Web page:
In short, this book is all about the life of Billy Pilgrim- traveller in time- and sort of revolves around his experience of WWII and, in particular, the bombing of Dresden. The book proceeds in a linear way through Billy's war experiences, but these are inter-cut with his travels to a range of different moments in his life, sometimes for a brief impressionistic moment and sometimes for longer, from his time in hospital to his time as an alien abductee on the planet Trafalmadore. The time and space travel can be read as fact, or as products of the war-shattered mind of Billy, who has after all read a lot of bad science fiction. Or at least that's how I read it. The time travel and encounters with an alien culture prompt musings on the nature of time and fate, which might be read as Billy trying to make sense of his wartime experiences.

The character of Billy Pilgrim almost seems to run on rails, fated to end up where he does, accepting of all events that come his way, a sort of fool, an innocent caught up in an incomprehensible situation. This really picks up on the book's subtitle, The Children's Crusade, but it's a ludicrous sort of innocence- at the climax of the book Billy emerges into the bombed landscape of Dresden wearing a number of cast-offs from a POW camp production of Cinderella, including silver boots and a sort of toga. He doesn't seem to give any thought to it, though people around him are amused by his appearance. His reaction to the aftermath of the bombing is similarly wide-eyed- it's described as 'like the surface of the moon' and Billy Pilgrim spends one of the happiest moments of his life asleep in a wagon drawn by a donkey in the desolate ruins of the town.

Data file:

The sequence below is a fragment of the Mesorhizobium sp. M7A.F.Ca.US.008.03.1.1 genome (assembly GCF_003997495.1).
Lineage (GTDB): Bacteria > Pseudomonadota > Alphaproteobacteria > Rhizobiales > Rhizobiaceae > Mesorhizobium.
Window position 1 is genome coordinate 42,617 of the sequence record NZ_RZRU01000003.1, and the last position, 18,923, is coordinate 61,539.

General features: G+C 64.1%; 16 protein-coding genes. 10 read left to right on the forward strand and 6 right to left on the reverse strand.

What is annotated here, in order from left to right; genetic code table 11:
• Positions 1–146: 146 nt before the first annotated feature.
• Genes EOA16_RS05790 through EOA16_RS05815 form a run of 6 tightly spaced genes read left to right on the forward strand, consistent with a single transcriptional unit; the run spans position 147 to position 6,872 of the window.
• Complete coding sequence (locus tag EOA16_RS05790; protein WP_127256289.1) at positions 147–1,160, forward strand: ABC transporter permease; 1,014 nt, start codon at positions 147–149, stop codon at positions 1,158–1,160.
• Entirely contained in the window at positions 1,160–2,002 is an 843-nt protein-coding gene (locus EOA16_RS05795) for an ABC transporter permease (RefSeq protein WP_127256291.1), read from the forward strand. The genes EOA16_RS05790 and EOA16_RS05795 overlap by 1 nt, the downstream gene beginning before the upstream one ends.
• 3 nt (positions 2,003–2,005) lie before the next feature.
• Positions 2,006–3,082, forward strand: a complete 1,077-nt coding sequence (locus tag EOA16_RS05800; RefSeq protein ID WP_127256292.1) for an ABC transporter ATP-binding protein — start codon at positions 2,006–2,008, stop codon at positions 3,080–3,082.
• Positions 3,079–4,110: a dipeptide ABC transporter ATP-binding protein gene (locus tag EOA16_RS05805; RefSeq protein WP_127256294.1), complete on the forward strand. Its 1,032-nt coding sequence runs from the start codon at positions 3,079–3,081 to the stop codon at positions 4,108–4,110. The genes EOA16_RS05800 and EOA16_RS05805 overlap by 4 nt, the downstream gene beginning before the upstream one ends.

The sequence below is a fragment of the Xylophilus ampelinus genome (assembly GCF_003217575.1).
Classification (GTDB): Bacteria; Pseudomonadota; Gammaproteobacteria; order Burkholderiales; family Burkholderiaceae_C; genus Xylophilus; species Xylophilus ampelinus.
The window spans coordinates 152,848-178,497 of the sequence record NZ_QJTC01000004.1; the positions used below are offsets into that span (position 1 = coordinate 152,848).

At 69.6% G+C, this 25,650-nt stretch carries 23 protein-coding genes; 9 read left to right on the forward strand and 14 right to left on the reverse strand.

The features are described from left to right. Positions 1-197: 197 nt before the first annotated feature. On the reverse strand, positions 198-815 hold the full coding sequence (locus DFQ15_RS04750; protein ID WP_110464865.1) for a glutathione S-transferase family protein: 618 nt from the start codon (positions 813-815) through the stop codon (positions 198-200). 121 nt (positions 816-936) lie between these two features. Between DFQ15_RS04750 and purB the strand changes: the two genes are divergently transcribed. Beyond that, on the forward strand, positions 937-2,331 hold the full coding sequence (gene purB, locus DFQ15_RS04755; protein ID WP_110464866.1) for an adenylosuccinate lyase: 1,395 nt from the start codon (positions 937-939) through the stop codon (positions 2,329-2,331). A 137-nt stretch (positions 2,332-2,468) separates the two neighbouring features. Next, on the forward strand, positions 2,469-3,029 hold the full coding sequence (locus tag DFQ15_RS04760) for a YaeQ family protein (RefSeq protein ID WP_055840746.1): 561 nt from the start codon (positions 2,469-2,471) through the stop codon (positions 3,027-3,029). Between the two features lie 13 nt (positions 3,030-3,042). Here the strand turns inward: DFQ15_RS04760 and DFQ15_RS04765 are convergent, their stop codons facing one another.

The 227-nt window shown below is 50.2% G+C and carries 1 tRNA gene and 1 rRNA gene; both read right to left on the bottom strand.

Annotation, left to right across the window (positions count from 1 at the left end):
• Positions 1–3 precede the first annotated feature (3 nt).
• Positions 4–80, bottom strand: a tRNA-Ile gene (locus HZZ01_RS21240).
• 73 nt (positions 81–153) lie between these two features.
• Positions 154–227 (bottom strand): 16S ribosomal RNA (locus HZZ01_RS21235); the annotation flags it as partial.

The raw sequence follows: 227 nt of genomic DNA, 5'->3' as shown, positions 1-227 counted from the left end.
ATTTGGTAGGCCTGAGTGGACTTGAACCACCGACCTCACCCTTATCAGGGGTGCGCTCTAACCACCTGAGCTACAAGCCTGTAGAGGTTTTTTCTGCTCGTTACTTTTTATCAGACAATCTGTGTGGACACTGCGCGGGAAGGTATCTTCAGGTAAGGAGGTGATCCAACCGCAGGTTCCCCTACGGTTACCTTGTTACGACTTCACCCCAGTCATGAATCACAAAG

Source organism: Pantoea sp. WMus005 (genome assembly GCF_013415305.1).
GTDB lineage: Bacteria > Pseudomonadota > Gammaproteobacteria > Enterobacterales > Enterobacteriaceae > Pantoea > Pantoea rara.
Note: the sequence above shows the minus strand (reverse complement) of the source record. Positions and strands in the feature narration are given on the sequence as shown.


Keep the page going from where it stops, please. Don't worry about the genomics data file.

The effect of all this is what makes it a powerful anti-war book. It's devoid of heroism or scenes of military prowess- Billy Pilgrim goes into the war unarmed (he is trained as a Chaplain's assistant) and is captured by a rag-tag bunch of soldiers. War in this book is ridiculous, it is horrible but not tragic, because there is romance in tragedy. Instead it is a farce, and the idea of justified war is undermined by the centre-piece of the story- the destruction of the entire city of Dresden. It's not that the Nazi's are portrayed positively, the corpse candles for instance are a sharp reminder of how bad it was, it's just that the war is not a positive thing.